Russell Crotty

Russell Crotty is an internationally recognized artist known for his astronomical and surf-inspired draftsmanship in various large-scale formats. Presenting new multimedia works with a Surrealist bent, this new body of work features Crotty’s coronagraph series as well as his imagined martian landscapes. Rendered in interesting materials that are firmly grounded in organic materials, Crotty’s aesthetic depicts an unearthly, preternatural world of the future.


Crotty’s new body of work references early art movements such as Surrealism, Finish Fetish from the 1960s, process experimentation from the 1970s, Modernism and retro Sci-Fi. His process begins with works on paper, drawn with sticks dipped in ink (with a nod to Matisse), then overlaid with 3-dimensional plastic, fiberglass and tinted bio-resin, which he started experimenting with about six years ago. Derived from pine sap, bio-resin is a safer and eco-friendly alternative to petroleum-based resins, and, in the artist’s words, “holds color really nicely.” Smaller drawings and found plastics are embedded in these materials, forming distorted views of both terrestrial and alien formations. The structures of habitats, outposts, landers, and piers float in the seductive bio-resin color fields; suggesting strange atmospheres and landscapes.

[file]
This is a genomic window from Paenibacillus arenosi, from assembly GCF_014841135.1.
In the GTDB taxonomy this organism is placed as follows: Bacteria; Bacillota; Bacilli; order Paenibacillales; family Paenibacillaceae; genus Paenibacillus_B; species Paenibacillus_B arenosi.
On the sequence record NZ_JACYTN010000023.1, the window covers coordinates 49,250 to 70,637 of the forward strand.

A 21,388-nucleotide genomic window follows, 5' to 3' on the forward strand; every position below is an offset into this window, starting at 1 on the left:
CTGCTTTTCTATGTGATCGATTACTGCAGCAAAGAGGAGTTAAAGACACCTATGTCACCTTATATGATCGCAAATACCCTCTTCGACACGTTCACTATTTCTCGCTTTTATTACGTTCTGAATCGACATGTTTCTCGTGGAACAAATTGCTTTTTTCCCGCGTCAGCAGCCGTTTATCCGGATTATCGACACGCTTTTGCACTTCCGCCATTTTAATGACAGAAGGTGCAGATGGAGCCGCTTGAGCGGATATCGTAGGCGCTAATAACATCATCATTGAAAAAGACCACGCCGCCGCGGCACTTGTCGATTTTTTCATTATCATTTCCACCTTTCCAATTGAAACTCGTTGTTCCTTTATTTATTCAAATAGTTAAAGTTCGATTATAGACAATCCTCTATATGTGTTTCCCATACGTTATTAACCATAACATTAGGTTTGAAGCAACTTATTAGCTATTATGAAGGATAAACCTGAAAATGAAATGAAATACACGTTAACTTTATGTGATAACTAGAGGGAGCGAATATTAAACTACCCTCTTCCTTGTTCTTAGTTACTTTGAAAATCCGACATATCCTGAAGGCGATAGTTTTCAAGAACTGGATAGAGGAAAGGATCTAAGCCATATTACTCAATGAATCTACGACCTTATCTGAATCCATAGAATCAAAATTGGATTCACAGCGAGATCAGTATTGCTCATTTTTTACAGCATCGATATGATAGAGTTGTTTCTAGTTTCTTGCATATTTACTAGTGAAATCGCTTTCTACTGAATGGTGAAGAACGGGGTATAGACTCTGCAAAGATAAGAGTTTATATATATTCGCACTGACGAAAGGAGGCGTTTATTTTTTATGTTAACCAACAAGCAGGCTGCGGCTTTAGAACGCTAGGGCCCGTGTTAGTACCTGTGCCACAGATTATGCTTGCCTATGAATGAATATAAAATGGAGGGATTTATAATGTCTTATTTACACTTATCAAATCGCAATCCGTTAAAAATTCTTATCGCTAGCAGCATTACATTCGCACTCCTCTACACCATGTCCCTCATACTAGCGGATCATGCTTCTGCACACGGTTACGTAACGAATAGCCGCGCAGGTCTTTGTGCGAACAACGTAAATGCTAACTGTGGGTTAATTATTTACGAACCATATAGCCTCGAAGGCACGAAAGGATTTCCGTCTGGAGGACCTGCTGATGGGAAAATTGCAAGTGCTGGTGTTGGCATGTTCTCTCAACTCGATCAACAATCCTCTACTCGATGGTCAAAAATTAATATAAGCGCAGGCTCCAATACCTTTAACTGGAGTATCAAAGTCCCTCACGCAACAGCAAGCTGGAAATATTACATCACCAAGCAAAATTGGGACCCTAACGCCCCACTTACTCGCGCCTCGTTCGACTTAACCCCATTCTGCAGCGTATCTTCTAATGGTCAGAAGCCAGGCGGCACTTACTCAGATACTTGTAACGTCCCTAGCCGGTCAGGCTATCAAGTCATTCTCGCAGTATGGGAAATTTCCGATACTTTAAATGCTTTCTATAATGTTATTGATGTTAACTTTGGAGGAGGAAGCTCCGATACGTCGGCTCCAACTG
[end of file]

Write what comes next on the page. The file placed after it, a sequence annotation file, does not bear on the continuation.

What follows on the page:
Russell Crotty has exhibited both nationally and internationally. Notable recent solo shows include Look Back in Time at the San José Institute of Contemporary Art (ICA) and Peidre la Nuit (Painting the Night) at the Centre Pompidou-Metz. The Perez Art Museum Miami (PAMM) hosted his first solo museum show on the east coast in 2004. His work is included in the permanent collections of major institutions including the Centre Georges Pompidou, Paris; the Whitney Museum of American Art, New York; MoMA, New York; MOCA, Los Angeles; LACMA, Los Angeles; and the Princeton University Art Museum. In 2007 he was commissioned to create a site-specific installation of globe drawings for the U.S. Embassy in Beijing, China, and became a Guggenheim Fellow in 2015. The artist currently lives in Ojai and works in Ventura, California.